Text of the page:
The annual tradition officially introduces the Class of 2022 to Sun Devil spirit and culture — and Sparky
Thousands of freshmen in Arizona State University’s Class of 2022 gathered as one for the first time Tuesday and were urged to get involved and take responsibility for their futures.
Clad in gold T-shirts for the traditional Sun Devil Welcome rally, the screaming crowd came from the Polytechnic, Downtown Phoenix and West campuses to Tempe to watch the Hip Hop Coalition dancers, see a video on the tradition of whitewashing the “A” on “A” Mountain and welcome Sparky in a dramatic entrance to the darkened Wells Fargo Arena.
Alexander Haw, a political science major and the Undergraduate Student Government president for the West campus, exhorted the students to get involved in some of the more than 1,100 clubs and groups at ASU.
“Look up,” he said, pointing to the basketball jerseys hanging from the rafters.
“Each one of those students left a legacy and their mark on campus. Your legacy will be different, but you have a chance to shine," said Haw. “I challenge you to go to events, to be a part of clubs and to take classes that spark your interest. Be the you you’ve always wanted to be.”
Students from each college waved props including glow sticks, light-up devil ears and giant foam hands.
Lyndsey Smith, a business major, enjoyed representing the W. P. Carey School of Business with banners, but envied some other schools' swag: “Our props need more height.”
President Michael M. Crow told the students that from this point, they are taking responsibility for their own futures.
Several thousand freshmen attend the Fall 2018 Sun Devil Welcome at Wells Fargo Arena on Tuesday.Photo by Charlie Leight/ASU Now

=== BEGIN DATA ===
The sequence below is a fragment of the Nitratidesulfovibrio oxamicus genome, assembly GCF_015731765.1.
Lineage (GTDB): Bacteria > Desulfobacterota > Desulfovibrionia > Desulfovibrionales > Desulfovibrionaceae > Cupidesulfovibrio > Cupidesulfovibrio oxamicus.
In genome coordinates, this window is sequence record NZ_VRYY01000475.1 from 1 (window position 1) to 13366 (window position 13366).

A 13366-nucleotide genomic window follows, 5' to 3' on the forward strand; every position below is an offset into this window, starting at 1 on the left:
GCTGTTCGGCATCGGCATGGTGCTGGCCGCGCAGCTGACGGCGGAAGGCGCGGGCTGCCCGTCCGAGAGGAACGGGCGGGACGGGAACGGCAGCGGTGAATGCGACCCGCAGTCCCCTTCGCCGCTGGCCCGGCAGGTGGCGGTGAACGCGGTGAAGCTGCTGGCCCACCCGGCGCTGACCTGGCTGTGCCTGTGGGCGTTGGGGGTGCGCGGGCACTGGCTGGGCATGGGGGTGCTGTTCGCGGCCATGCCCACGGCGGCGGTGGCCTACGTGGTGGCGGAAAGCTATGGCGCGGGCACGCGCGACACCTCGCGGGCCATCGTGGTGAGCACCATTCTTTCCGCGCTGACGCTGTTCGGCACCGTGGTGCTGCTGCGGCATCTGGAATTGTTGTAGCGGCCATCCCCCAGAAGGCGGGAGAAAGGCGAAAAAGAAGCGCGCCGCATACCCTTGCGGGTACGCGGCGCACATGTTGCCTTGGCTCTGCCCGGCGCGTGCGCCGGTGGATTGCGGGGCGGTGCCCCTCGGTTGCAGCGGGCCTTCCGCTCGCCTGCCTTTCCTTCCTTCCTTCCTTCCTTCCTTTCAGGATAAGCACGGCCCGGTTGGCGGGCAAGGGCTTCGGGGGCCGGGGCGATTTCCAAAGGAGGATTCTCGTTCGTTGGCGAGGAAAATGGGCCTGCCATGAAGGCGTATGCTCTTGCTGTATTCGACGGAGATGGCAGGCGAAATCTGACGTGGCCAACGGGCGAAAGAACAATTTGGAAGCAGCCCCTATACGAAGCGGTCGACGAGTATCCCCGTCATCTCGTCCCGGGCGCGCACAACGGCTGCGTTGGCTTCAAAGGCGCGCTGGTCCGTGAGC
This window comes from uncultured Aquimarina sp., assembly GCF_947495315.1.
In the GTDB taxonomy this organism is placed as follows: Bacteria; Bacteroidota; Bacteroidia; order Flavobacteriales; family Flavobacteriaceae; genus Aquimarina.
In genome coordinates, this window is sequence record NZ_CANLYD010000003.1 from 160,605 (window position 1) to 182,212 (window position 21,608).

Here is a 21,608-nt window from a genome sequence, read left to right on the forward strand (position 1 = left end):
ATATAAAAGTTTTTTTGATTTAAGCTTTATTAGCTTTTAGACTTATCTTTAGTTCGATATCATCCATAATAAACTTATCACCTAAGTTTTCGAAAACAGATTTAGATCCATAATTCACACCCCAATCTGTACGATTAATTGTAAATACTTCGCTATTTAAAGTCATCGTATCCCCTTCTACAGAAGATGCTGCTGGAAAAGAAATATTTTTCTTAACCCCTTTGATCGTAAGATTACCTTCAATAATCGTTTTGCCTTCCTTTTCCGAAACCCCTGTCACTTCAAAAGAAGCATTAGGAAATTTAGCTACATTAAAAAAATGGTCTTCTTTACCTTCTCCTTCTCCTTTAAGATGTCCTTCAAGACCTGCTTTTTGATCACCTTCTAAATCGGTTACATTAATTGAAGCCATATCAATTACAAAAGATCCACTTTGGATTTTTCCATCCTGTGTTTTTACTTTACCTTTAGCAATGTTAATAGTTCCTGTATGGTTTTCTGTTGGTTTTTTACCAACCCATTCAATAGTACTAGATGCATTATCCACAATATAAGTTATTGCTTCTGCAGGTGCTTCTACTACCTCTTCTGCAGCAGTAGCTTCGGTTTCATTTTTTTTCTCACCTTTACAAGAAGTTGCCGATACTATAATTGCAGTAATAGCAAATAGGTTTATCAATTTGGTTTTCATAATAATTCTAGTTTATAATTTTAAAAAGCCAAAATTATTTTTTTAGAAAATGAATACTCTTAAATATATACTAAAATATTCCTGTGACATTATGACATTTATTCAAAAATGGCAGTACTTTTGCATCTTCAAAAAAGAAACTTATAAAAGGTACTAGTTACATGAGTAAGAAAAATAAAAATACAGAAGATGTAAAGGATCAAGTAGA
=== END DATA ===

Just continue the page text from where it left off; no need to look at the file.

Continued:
Students from the Mary Lou Fulton Teachers College cheer with their foam pitchfork hands at the Sun Devil Welcome.Photo by Charlie Leight/ASU Now
Members of sororities and fraternities show off their "strolling" moves at the Sun Devil Welcome.Photo by Charlie Leight/ASU Now
ASU President Michael M. Crow spoke to the Class of 2022 about taking responsibility for their lives now and making the most of them.Photo by Charlie Leight/ASU Now
Freshmen from the College of Liberal Arts and Sciences cheer during the college roll call at the Sun Devil Welcome.Photo by Marcus Chormicle/ASU Now
The Sun Devil Marching Band was on hand at the Sun Devil Welcome to help teach the ASU fight song to the incoming freshmen.Photo by Charlie Leight/ASU Now
Supply chain managment freshman Cory English and other W. P. Carey students cheer, representing the business school with banners.Photo by Charlie Leight/ASU Now
At the freshman rally, new students learn the proper way to flash a pitchfork.Photo by Charlie Leight/ASU Now
After the spirit squad taught the new class how to properly execute a pitchfork, they were introduced to Sparky.Photo by Marcus Chormicle/ASU Now
Sun Devil Welcome is one of a weeklong series of events heralding the arrival of incoming students and inviting them to become part of campus life.Photo by Charlie Leight/ASU Now
Maroon and gold balloons dropped from the ceiling at Wells Fargo Arena to signal the end of the welcome.Photo by Charlie Leight/ASU Now
He showed a photo of himself as a freshman in 1973. When he arrived on campus at Iowa State University, he realized that the dorms didn’t open for several more days.
“I didn’t know what to do. I had 20 bucks in my pocket,” he said.
“I improvised. I found some people and convinced them to give me a job building cots in the dorm for which they would let me sleep there.”
Crow told the freshmen that their life outcomes are now in their hands.
“You’re going to be making decisions. You’re going to be improvising,” he said.
“The decisions you make in your first year will determine whether you can get to where you want to be. It’s not something you decide later.”
The Sun Devil Marching Band, spirit squad and Sparky led the crowd in singing the fight song to end the rally.
The burst of school spirit was electrifying.
“I thought it was really fun. It made me excited for the football games,” said Alonzo Mclemore, a medical studies major.
Leah Smith, an exercise wellness major from New York, appreciated the burst of ASU pride.
“I was very excited for all the sports events and getting to know people,” she said. “I come from out of state, and it’s a lot different back home.”
Video by Deanna Dent/ASU Now